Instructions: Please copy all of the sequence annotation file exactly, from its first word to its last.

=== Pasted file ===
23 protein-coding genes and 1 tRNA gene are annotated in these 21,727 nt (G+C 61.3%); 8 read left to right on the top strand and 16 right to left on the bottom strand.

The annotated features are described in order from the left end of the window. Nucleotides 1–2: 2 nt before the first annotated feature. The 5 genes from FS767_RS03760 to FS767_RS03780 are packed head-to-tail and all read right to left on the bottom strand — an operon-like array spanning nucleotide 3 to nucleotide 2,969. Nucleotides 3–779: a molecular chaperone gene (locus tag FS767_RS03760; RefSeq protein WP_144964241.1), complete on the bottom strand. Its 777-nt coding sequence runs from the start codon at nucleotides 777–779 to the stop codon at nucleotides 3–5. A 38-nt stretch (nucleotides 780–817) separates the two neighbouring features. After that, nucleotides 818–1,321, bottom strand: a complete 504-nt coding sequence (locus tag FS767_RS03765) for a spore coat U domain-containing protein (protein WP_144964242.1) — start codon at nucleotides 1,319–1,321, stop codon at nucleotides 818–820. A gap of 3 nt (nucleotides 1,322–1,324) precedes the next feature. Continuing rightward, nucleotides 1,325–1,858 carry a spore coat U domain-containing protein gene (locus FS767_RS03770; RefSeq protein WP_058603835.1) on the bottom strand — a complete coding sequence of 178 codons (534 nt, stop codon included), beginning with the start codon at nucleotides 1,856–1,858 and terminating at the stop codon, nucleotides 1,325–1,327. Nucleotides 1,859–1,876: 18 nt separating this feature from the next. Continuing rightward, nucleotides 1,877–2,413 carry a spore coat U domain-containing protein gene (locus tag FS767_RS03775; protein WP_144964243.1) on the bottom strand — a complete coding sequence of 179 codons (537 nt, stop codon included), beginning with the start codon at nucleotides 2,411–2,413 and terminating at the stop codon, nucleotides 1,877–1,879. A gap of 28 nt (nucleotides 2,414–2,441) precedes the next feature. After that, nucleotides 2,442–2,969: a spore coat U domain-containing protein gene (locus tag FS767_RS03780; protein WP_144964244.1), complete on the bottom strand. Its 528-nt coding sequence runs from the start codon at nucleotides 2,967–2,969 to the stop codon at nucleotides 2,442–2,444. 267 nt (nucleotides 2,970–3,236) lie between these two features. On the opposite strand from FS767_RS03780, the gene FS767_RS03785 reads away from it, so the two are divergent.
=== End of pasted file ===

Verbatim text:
23 protein-coding genes and 1 tRNA gene are annotated in these 21,727 nt (G+C 61.3%); 8 read left to right on the top strand and 16 right to left on the bottom strand.

The annotated features are described in order from the left end of the window. Nucleotides 1–2: 2 nt before the first annotated feature. The 5 genes from FS767_RS03760 to FS767_RS03780 are packed head-to-tail and all read right to left on the bottom strand — an operon-like array spanning nucleotide 3 to nucleotide 2,969. Nucleotides 3–779: a molecular chaperone gene (locus tag FS767_RS03760; RefSeq protein WP_144964241.1), complete on the bottom strand. Its 777-nt coding sequence runs from the start codon at nucleotides 777–779 to the stop codon at nucleotides 3–5. A 38-nt stretch (nucleotides 780–817) separates the two neighbouring features. After that, nucleotides 818–1,321, bottom strand: a complete 504-nt coding sequence (locus tag FS767_RS03765) for a spore coat U domain-containing protein (protein WP_144964242.1) — start codon at nucleotides 1,319–1,321, stop codon at nucleotides 818–820. A gap of 3 nt (nucleotides 1,322–1,324) precedes the next feature. Continuing rightward, nucleotides 1,325–1,858 carry a spore coat U domain-containing protein gene (locus FS767_RS03770; RefSeq protein WP_058603835.1) on the bottom strand — a complete coding sequence of 178 codons (534 nt, stop codon included), beginning with the start codon at nucleotides 1,856–1,858 and terminating at the stop codon, nucleotides 1,325–1,327. Nucleotides 1,859–1,876: 18 nt separating this feature from the next. Continuing rightward, nucleotides 1,877–2,413 carry a spore coat U domain-containing protein gene (locus tag FS767_RS03775; protein WP_144964243.1) on the bottom strand — a complete coding sequence of 179 codons (537 nt, stop codon included), beginning with the start codon at nucleotides 2,411–2,413 and terminating at the stop codon, nucleotides 1,877–1,879. A gap of 28 nt (nucleotides 2,414–2,441) precedes the next feature. After that, nucleotides 2,442–2,969: a spore coat U domain-containing protein gene (locus tag FS767_RS03780; protein WP_144964244.1), complete on the bottom strand. Its 528-nt coding sequence runs from the start codon at nucleotides 2,967–2,969 to the stop codon at nucleotides 2,442–2,444. 267 nt (nucleotides 2,970–3,236) lie between these two features. On the opposite strand from FS767_RS03780, the gene FS767_RS03785 reads away from it, so the two are divergent.